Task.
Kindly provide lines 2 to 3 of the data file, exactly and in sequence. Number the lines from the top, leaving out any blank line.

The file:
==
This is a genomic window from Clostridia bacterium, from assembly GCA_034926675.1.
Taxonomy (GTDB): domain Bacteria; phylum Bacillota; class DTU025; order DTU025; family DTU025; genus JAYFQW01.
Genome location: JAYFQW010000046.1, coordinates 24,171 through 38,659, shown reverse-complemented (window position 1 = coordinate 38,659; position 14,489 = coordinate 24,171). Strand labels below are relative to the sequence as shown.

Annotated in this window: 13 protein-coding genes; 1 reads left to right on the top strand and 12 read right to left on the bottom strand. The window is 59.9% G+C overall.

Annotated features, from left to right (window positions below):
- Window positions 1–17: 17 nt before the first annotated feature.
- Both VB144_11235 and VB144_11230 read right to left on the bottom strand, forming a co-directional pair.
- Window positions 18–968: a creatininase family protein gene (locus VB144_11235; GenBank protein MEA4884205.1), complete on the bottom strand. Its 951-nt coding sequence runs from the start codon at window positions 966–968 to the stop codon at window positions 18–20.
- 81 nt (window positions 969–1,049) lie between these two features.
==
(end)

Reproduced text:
Taxonomy (GTDB): domain Bacteria; phylum Bacillota; class DTU025; order DTU025; family DTU025; genus JAYFQW01.
Genome location: JAYFQW010000046.1, coordinates 24,171 through 38,659, shown reverse-complemented (window position 1 = coordinate 38,659; position 14,489 = coordinate 24,171). Strand labels below are relative to the sequence as shown.